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Malala takes the floor at the UN wearing a pink shawl that was once owned by Benazir Bhutto, Pakistan’s first female Prime Minister who was assassinated in 2007. 
She is greeted by a standing ovation.

Although she begins slowly, she does not appear even slightly nervous: “I don’t know where to begin… what people will be expecting me to say.”

Malala: "Malala day is not my day. Today is the day of every woman, every boy and every girl who have raised their voice for their rights...Thousands of people have been killed by the terrorists and millions have been injured. I am just one of them."
Malala: "They thought that the bullets would silence us. But they failed. And then, out of that silence came, thousands of voices. The terrorists thought that they would change our aims and stop our ambitions but nothing changed in my life except this: Weakness, fear and hopelessness died. Strength, power and courage was born." Ever the student, Malala reads in the hospital during her recovery.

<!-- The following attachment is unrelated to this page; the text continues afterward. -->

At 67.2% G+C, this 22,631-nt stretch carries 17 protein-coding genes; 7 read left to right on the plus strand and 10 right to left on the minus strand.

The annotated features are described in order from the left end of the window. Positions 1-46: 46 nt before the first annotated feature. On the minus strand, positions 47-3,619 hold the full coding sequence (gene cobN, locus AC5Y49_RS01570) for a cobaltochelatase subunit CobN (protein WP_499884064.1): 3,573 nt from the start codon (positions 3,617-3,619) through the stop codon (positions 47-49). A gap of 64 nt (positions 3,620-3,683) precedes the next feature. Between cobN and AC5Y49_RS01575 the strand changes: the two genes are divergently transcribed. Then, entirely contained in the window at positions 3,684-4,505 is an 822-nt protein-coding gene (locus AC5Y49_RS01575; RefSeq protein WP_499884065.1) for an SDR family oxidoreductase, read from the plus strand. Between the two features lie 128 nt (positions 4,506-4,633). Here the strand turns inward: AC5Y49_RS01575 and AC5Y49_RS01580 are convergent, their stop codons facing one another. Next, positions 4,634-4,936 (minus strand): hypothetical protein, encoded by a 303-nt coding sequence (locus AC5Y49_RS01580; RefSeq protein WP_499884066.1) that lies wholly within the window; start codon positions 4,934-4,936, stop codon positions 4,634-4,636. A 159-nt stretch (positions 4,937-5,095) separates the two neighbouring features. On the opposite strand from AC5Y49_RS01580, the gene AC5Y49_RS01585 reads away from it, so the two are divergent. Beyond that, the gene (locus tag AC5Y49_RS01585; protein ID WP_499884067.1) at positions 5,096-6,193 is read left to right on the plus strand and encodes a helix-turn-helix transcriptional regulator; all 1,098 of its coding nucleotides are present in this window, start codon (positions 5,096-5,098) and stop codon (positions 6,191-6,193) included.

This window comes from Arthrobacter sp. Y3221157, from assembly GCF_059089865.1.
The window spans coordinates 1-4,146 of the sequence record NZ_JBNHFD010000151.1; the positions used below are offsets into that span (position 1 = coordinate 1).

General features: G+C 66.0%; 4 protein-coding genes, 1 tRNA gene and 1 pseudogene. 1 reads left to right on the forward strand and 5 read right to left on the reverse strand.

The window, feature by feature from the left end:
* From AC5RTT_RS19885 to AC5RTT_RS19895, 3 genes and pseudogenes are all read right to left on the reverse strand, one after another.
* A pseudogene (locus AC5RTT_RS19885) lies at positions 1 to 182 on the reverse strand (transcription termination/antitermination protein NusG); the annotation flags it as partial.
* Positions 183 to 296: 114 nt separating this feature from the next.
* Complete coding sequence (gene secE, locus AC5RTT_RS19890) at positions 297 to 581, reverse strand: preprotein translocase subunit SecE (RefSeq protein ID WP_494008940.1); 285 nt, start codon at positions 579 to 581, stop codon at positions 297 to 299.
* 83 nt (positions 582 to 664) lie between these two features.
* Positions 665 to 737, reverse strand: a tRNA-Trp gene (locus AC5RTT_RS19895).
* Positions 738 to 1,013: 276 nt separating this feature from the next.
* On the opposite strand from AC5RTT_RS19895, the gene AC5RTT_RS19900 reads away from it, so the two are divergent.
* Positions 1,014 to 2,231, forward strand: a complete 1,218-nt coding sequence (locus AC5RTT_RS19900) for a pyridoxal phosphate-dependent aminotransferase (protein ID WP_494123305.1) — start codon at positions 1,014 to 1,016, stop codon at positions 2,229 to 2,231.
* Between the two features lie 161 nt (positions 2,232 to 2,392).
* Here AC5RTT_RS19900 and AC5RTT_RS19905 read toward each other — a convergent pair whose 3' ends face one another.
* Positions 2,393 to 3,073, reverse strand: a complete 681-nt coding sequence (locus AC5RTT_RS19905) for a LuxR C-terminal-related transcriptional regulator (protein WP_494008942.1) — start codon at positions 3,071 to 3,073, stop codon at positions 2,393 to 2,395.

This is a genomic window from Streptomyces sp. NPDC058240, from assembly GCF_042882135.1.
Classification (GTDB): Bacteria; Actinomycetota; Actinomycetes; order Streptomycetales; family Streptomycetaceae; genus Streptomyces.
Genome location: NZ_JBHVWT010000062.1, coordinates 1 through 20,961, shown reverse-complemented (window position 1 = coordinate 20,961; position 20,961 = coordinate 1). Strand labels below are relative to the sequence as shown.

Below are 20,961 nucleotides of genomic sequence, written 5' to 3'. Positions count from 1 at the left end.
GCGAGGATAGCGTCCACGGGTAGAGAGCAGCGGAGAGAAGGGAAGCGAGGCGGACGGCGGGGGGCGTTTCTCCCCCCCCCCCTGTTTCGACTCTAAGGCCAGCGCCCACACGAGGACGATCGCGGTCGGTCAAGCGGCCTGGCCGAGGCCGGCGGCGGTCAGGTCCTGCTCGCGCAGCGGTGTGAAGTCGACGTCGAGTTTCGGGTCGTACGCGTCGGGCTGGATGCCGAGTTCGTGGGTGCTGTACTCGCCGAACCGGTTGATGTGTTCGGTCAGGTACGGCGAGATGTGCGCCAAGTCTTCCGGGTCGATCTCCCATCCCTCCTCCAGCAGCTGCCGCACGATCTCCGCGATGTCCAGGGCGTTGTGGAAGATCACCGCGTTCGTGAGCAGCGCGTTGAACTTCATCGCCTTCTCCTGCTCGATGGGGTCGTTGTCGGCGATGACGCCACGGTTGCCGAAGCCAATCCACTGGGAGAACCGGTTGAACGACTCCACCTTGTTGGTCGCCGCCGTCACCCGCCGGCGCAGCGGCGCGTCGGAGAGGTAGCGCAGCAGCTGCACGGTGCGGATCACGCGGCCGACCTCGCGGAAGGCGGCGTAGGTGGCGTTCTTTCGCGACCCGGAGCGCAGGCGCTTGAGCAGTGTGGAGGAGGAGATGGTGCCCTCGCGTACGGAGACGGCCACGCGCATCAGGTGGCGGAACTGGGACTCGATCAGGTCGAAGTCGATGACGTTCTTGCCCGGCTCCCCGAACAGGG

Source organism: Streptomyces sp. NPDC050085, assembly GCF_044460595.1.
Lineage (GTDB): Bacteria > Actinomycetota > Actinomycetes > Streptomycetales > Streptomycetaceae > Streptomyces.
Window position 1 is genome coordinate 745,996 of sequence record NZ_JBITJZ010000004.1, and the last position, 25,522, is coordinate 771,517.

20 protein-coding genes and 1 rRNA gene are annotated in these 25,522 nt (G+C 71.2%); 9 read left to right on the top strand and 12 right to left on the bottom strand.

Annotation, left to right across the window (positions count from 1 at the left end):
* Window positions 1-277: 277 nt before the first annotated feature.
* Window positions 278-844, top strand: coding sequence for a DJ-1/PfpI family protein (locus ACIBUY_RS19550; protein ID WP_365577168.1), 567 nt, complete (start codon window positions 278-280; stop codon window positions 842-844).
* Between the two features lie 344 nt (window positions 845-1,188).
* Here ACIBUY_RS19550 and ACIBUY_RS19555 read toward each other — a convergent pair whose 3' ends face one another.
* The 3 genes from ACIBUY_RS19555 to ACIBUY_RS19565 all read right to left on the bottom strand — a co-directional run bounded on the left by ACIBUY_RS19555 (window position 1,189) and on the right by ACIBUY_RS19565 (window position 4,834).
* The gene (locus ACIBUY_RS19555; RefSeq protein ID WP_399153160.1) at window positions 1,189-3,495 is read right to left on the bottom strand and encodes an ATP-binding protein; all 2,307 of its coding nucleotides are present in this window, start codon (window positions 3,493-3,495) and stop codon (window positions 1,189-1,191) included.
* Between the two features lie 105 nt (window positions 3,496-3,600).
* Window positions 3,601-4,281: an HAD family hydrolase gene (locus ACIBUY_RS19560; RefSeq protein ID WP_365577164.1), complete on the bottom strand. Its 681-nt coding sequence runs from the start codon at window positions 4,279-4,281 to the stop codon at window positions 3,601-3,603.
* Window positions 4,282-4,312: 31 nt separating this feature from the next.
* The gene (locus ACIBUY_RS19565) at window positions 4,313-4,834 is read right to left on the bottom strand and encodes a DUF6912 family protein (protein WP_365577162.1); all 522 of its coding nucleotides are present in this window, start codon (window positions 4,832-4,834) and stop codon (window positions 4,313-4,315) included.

Malala says she speaks for all boys and girls, and for their right to dignity, peace, equality, opportunity, and education.  "I am here to speak up for the right of education of every child." Explaining why she was shot, Malala says: "The extremists are afraid of books and pens... the power of women frightens them."
This appears to be tragically true: Taliban attacks on Pakistani girls' schools continue, says the New York Times.
Malala turns her speech to address Secretary General Ban Ki-moon directly: "Peace is necessary for education. In many parts of the world especially Pakistan and Afghanistan; terrorism, wars and conflicts stop children to go to their schools." This statement must be poignently felt by Syrian students who can no longer attend schools in the ongoing conflict. 
Malala: "We call upon all governments to ensure free compulsory education for every child all over the world... to fight against terrorism and violence, to protect children from brutality and harm."

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